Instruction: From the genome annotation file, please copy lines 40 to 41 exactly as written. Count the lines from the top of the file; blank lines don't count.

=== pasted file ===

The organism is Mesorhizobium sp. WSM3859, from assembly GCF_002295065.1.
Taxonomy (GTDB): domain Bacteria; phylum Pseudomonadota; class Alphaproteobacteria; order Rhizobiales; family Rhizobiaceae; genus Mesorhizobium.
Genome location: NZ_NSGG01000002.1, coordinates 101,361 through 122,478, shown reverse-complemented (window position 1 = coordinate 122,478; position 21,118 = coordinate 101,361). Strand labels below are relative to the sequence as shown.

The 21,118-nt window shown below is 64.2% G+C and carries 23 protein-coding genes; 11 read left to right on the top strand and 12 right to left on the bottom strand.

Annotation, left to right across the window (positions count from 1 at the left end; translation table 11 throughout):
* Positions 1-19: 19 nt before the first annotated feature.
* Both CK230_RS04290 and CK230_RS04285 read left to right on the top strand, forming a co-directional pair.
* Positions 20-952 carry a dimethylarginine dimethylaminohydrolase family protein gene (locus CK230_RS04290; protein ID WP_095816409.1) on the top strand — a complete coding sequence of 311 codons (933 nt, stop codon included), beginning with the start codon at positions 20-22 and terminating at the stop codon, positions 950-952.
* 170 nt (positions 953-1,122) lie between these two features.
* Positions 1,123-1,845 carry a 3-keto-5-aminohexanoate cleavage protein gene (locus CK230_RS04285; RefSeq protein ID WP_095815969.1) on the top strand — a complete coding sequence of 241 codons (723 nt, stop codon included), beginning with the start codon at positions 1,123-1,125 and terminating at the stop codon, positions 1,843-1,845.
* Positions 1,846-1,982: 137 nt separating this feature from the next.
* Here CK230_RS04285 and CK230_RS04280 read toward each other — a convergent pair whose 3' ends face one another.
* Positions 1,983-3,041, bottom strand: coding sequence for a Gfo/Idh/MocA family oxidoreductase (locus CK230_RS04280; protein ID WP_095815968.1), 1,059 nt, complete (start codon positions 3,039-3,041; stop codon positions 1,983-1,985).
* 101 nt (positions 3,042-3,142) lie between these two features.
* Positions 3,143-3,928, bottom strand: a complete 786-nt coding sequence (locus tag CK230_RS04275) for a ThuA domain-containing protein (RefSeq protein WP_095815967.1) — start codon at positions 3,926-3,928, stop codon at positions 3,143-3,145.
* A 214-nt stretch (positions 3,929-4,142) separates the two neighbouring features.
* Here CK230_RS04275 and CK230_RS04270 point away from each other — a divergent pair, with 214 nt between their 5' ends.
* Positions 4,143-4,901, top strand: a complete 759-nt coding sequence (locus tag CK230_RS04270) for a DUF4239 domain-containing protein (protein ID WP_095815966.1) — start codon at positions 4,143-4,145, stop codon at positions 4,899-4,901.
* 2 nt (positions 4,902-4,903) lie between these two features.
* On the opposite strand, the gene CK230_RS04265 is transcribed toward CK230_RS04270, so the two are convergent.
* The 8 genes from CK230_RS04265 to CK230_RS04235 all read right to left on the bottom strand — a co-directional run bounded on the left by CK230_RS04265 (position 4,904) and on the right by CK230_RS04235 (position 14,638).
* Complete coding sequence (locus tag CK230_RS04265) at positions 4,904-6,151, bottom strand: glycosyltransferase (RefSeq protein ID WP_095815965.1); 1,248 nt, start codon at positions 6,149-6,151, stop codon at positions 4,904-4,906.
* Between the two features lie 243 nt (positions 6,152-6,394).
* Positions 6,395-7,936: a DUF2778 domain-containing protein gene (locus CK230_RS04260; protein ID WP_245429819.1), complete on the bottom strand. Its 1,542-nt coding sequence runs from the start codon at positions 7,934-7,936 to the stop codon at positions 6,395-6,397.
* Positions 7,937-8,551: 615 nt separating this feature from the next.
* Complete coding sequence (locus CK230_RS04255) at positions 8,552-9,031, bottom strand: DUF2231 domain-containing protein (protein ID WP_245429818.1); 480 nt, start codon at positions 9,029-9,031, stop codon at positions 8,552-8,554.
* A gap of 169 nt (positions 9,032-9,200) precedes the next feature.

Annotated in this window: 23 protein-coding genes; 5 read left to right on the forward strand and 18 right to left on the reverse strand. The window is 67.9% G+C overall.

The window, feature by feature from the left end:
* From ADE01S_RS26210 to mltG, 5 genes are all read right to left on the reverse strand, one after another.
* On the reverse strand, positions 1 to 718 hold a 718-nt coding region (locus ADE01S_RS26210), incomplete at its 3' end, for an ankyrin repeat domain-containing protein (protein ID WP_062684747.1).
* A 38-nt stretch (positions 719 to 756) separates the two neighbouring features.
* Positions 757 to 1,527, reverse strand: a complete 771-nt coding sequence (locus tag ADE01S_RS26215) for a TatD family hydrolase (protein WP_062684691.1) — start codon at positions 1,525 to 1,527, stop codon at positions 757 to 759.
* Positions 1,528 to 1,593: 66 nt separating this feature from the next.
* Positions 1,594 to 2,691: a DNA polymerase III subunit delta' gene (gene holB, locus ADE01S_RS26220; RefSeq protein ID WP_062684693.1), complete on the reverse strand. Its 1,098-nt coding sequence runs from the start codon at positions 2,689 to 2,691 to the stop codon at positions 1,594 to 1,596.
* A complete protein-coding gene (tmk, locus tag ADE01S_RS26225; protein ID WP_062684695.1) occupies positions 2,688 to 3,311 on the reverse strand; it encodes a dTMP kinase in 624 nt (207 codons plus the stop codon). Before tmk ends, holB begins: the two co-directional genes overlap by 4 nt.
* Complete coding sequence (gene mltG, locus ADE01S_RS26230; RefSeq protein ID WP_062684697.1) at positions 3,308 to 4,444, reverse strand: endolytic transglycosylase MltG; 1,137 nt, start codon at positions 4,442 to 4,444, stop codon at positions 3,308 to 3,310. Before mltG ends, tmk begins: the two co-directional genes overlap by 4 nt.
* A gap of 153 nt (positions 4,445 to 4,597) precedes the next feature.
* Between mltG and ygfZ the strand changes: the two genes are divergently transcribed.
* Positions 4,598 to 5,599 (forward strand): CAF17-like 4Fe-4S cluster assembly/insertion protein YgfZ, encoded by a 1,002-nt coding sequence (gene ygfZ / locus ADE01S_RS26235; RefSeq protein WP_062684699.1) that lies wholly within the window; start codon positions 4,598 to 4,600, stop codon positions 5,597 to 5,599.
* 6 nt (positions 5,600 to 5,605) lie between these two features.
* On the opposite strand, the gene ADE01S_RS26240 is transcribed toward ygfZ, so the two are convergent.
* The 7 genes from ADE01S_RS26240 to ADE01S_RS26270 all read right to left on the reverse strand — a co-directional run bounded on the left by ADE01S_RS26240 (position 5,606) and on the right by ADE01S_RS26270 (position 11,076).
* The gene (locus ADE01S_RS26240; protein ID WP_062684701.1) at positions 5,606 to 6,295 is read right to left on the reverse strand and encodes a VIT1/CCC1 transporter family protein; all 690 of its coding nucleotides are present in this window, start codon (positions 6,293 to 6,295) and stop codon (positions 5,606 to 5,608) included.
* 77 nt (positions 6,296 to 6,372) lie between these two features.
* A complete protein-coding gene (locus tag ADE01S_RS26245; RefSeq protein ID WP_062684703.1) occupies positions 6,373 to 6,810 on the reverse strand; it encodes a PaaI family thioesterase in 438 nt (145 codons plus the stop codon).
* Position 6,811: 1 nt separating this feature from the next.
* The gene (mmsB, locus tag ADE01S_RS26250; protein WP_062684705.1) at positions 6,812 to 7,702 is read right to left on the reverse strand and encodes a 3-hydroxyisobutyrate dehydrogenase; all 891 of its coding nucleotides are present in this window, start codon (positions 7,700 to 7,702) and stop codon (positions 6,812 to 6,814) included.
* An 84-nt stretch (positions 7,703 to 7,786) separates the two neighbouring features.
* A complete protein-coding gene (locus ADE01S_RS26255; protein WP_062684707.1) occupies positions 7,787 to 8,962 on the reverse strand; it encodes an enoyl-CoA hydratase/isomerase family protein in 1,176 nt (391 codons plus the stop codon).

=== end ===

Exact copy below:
* Positions 4,598 to 5,599 (forward strand): CAF17-like 4Fe-4S cluster assembly/insertion protein YgfZ, encoded by a 1,002-nt coding sequence (gene ygfZ / locus ADE01S_RS26235; RefSeq protein WP_062684699.1) that lies wholly within the window; start codon positions 4,598 to 4,600, stop codon positions 5,597 to 5,599.
* 6 nt (positions 5,600 to 5,605) lie between these two features.